I also found these qualities in my grandfather. I only recently took the initiative to delve more into his past. He was a member of the Merchant Marines and traveled the world on merchant vessels for the beginning of his post-undergraduate life. He attended Merchant Marine Academy at Kings Point, and the financial burden he avoided with this free education allowed him to be considerably more flexible afterwards.  

As I pass this piece of writing off to my mom for her thoughts, I can only imagine what is going through her mind. No mom, this doesn’t mean that I want to travel the world without a  real job, that I want to drop out of college and do mechanical work, that I want to join the military and travel on merchant ships. But it is relieving for me to know that these options are out there. It gives me a real peace of mind in our society, which puts far too much pressure on far too young people to be certain about their futures. I don’t consider everyone’s story as a real possibility for myself, but as I meet more people and learn of their unique paths, it helps to quell the anxiety I feel about my own future, knowing that there are ample routes.

My grandfather, Richard Petry, in the summer of 2015. Pictured here with a Mahi Mahi. He has always carried his passion of fishing and the sea throughout his endeavors. Photo taken by my father.

Quantifying an Experience

by Madeleine, Tufts 1+4 Participant

Since coming home to Maine, I’ve been asked “How was Uruguay?” a million times. I hear it from neighbors, friends, and relatives, all meaning the best, but not understanding that I still don’t know how to answer. I know what everyone wants to hear:

“It was amazing! My host family and internship were awesome, and I made so many friends and saw such cool places!”

This is the response I first used and, to be fair, it’s all true. But it’s hard for me to group so many memories, conversations, adventures, and emotions into a sentence like that. You can’t know a book without reading the whole story, and obviously, a one-sentence summary does not suffice.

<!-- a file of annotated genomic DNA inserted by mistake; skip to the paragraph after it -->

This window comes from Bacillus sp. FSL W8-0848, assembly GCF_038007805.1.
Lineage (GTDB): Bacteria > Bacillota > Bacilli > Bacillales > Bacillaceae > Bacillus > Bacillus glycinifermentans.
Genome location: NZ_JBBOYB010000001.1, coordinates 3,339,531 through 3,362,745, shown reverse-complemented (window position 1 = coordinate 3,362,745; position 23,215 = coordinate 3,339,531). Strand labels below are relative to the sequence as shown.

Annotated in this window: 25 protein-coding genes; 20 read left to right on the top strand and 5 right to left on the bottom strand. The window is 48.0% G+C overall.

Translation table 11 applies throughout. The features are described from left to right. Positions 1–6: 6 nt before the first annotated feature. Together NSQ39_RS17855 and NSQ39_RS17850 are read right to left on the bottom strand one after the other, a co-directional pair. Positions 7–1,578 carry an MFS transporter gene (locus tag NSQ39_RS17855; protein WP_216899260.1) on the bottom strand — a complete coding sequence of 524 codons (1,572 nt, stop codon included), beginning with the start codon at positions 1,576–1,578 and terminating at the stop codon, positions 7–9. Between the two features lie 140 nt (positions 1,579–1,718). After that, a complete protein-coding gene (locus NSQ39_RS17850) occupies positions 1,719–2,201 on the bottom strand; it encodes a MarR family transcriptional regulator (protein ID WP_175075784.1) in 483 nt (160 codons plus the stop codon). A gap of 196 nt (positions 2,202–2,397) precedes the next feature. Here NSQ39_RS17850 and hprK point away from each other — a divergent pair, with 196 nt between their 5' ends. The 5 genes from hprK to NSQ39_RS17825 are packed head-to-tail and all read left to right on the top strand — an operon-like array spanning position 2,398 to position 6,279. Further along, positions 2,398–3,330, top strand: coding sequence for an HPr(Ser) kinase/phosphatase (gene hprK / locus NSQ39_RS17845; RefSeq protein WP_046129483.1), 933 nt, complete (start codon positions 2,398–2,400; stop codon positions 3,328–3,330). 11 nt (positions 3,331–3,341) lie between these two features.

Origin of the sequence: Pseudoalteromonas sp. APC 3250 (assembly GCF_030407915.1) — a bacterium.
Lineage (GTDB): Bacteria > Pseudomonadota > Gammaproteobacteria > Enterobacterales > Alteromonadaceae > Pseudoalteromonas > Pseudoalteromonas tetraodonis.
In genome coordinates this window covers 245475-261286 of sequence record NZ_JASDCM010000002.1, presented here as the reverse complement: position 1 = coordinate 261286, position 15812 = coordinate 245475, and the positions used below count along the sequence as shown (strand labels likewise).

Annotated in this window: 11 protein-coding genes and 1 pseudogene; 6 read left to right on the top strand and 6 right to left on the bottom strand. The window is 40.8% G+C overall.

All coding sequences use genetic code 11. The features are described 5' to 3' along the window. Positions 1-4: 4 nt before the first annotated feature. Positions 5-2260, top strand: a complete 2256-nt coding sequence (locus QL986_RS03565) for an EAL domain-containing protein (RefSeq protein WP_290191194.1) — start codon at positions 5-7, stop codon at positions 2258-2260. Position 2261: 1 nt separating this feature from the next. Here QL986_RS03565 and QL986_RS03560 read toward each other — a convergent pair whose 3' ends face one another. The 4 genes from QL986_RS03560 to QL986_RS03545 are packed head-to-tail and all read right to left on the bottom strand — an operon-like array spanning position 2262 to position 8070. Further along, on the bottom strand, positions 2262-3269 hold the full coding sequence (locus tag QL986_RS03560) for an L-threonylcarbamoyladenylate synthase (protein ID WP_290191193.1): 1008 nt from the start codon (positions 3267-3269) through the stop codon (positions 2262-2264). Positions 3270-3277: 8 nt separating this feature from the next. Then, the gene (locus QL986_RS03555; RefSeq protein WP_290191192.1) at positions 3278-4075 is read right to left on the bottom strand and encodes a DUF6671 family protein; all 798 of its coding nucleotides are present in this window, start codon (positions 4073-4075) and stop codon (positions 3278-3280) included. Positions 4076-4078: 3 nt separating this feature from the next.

Being asked this question and never knowing how to respond made me wonder how I would measure the seven months. Meaning, answering “How was Uruguay?” not to an outside party, but only to myself. My first instinct was to take tangible parts of my experience, assign value based on how many times they occurred, and in this way, determine significance. The most significant things would be what I could measure my year with. I soon realized that I was basically rewriting “Seasons of Love” from Rent ( The song brings up a good point- it’s surprisingly hard to take such a concrete amount of time and define it by something else. I could define it more generally by how many bus rides I took, how many times I traveled, how many friendships I made, how many sunsets I watched. I thought that those would be great, universally understandable and beautiful memories, but they lacked a certain emotional value. Using these experiences to quantify my time didn’t feel complete- it was too general, too normal, and left out too much.

Then, I began thinking of ways to incorporate that personal side that I felt was missing. I could use dozens of personal ways to quantify my time with memories specific to my friends, family, and internship. However, I realized that these experiences, though meaningful to me, were too specific to quantify in a general statement. I think they will hold more value in a journal entry for myself than in a blog post, or in my short answer about my experience abroad.

I came to the conclusion that I could not use numbers to determine significance. I had more general experiences that were vast in amount, and I had specific experiences that were too isolated, too small, and therefore, I couldn’t possibly group them together. Throwing numbers out of the equation, but still thinking about significance, I found a solution. The answer was to quantify my experience with concepts- things like beauty, joy, and love. I found that using such concepts as a way to quantify my experience to answer that question adequately incorporated the complexity of my time in Uruguay, as well as simplified my answer to be appropriately short for the prompt. These feelings were present in every experience I could describe as general, as well as every isolated moment. All of them were so present in my seven months, yet all numerically unquantifiable. When I think of my time in Uruguay, there is beauty, there is joy, and Rent was definitely onto something, because there is, most importantly, love. The most significant part of my experience was that I grew love for my family, my internship, my friends, the city, my home, the language, and myself.

And now, I ask myself, “Maddie, how was Uruguay?”

“There was beauty in every moment, and my days were filled with love- I will be forever grateful.”

My first and last photos from my seven beautiful months in Uruguay.

Lessons from Toddlers

by Luke, Tufts 1+4 Participant